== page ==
November 16, 2009
At the Johns Hopkins Bloomberg School of Public Health, we’ve been getting a lot of greens in our Community Supported Agriculture (CSA) shares. But as it turns out, our willingness to enjoy (or even just to tolerate) the unexpected results of the growing process helps keep small farms economically viable, particularly during agricultural disasters.
Our CSA is an arrangement where customers subscribe to a weekly share of produce from a local, organic farmer. Unlike shopping in a supermarket, customers receive whatever seasonal produce survives the myriad of environmental dangers that threaten a crop – insects, weeds, fungi or lousy weather. Because of the unpredictable contents of a CSA “shopping cart,” CSA members typically exhibit a great deal of culinary adaptation and flexibility. This season was no exception – when we were expecting winter squash, we instead received bundles of delicious leafy greens. For some this was a blessing, but others had exhausted their repertoire of kale recipes and began yearning for more variety.
I recently spoke with our partner-in-produce about the abundance of greens. Joan Norman operates Maryland’s One Straw Farm with her husband Drew. The farm is small (by modern standards), certified organic, family-owned and family operated.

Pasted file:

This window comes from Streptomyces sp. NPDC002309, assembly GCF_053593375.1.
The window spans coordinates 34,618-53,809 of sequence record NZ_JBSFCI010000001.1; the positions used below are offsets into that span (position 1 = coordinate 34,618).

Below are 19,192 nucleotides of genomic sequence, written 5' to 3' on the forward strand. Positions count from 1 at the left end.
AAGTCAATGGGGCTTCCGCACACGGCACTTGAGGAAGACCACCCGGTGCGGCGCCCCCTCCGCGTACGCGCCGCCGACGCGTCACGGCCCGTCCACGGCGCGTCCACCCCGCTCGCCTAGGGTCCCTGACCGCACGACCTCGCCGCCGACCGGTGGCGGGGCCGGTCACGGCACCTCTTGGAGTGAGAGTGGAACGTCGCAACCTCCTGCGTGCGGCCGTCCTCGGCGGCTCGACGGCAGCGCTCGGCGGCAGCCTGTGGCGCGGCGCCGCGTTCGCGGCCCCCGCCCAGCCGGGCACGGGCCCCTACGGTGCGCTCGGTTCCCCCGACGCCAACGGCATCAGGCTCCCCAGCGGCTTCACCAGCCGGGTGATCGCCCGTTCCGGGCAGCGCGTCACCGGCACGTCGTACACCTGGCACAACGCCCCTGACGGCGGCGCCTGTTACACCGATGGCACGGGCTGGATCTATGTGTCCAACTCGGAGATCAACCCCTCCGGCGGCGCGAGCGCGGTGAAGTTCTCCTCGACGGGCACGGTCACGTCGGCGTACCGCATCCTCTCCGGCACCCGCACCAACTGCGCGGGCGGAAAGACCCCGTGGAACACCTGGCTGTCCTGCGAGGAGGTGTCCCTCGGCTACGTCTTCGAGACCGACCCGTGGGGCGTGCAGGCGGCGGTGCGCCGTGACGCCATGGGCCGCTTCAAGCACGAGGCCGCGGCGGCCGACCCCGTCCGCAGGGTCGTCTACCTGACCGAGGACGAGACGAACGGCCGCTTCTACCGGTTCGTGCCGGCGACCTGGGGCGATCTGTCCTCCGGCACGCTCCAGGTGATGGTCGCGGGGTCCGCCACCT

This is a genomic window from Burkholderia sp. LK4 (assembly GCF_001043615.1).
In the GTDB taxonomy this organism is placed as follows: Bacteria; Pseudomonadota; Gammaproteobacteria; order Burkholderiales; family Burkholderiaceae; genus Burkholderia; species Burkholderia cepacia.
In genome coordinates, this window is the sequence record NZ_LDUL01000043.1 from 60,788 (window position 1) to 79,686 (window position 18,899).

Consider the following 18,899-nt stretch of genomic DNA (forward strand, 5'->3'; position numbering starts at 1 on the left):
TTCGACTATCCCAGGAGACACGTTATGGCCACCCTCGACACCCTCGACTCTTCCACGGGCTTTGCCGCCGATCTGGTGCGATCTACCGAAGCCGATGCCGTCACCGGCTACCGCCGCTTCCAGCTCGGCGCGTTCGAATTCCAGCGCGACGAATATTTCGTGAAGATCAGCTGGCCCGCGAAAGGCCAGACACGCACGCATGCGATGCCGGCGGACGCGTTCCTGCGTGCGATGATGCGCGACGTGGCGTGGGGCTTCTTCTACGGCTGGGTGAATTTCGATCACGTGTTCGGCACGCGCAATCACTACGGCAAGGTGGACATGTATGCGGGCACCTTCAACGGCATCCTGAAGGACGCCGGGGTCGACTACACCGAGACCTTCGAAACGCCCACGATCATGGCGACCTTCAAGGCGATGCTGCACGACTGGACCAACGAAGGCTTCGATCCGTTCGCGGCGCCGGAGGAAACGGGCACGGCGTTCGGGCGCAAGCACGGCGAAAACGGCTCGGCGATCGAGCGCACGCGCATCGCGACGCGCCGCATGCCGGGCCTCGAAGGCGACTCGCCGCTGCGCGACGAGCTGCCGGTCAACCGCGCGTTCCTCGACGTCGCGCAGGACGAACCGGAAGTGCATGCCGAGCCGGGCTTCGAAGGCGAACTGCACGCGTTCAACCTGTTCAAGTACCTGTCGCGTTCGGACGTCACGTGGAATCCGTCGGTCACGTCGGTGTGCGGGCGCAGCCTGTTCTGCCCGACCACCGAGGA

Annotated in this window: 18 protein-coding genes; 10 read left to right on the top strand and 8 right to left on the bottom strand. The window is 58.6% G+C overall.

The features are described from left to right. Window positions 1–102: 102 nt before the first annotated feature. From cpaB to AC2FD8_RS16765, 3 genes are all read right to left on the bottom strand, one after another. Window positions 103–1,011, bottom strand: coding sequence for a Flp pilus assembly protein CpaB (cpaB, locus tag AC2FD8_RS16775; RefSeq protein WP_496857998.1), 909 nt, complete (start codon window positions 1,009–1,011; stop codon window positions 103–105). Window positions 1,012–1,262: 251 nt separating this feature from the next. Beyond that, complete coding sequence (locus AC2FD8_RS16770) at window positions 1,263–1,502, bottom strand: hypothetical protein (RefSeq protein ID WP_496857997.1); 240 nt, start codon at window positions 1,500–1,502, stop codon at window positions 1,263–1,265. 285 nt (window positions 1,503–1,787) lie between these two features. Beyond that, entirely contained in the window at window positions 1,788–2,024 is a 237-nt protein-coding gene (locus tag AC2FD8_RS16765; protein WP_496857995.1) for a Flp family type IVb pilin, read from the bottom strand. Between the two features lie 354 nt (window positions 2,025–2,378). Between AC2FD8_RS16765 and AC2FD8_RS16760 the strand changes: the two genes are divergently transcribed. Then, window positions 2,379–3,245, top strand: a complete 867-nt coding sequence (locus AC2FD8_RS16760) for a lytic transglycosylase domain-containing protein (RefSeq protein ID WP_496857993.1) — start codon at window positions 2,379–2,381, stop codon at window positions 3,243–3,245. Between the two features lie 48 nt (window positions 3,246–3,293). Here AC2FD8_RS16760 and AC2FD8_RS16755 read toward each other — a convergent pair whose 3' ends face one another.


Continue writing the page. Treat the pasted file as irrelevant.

“In 26 years, we’d never had such a tomato crop failure,” explained Joan, referring to the recent outbreak of tomato blight in the Northeast. “Never in my wildest dreams did I imagine losing so many tomatoes.” If Joan and Drew were wholesalers, the drop in sales would have spelled doom for their business.
Thanks to the flexibility afforded by a CSA, Joan was able to send her customers winter squash early, in place of the failed tomato harvest. When the winter season arrived, the winter squash had already been harvested, so greens became the dominant feature in CSA shares. Tapping into the cooperative spirit of local farmers, Joan supplemented the greens with some additional produce from a neighbor: “The potatoes and onions were from a friend. Mark Stanley, a local Mennonite farmer, also grows certified organic. Thankfully he had some extra produce.”
For next season, Joan and Drew continually plan ahead to better ensure a more varied harvest, even in the event of a crop failure. In the meantime, our kale, chard and collard greens perhaps taste even better, knowing they represent the unpredictable crests and valleys of sustainably-produced food. Contrast that to a supermarket, where the ever-presence of infinite variety feels artificial in comparison.
Finally, to her customers, Joan sends her thanks. “Because I have a CSA, I could continue farming. Having a consistent consumer base, willing to go with the flow, saved this family farm.”
– Brent Kim